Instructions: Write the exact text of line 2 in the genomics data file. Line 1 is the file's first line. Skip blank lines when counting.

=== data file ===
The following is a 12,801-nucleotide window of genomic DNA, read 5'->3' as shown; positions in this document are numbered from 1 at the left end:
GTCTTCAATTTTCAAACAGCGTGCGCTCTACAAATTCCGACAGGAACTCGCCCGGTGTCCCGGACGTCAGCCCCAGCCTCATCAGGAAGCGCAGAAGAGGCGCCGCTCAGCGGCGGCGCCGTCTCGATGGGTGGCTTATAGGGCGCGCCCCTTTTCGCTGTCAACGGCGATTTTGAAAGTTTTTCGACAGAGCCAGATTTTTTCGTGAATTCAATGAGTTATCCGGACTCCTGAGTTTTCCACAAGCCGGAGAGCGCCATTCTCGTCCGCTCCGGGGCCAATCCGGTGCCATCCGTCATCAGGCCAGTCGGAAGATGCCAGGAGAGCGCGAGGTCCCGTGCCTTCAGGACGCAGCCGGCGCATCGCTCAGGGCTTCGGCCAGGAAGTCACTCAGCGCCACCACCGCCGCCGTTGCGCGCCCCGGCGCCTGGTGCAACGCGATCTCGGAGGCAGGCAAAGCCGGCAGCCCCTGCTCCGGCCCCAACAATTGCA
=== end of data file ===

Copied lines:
GTCTTCAATTTTCAAACAGCGTGCGCTCTACAAATTCCGACAGGAACTCGCCCGGTGTCCCGGACGTCAGCCCCAGCCTCATCAGGAAGCGCAGAAGAGGCGCCGCTCAGCGGCGGCGCCGTCTCGATGGGTGGCTTATAGGGCGCGCCCCTTTTCGCTGTCAACGGCGATTTTGAAAGTTTTTCGACAGAGCCAGATTTTTTCGTGAATTCAATGAGTTATCCGGACTCCTGAGTTTTCCACAAGCCGGAGAGCGCCATTCTCGTCCGCTCCGGGGCCAATCCGGTGCCATCCGTCATCAGGCCAGTCGGAAGATGCCAGGAGAGCGCGAGGTCCCGTGCCTTCAGGACGCAGCCGGCGCATCGCTCAGGGCTTCGGCCAGGAAGTCACTCAGCGCCACCACCGCCGCCGTTGCGCGCCCCGGCGCCTGGTGCAACGCGATCTCGGAGGCAGGCAAAGCCGGCAGCCCCTGCTCCGGCCCCAACAATTGCA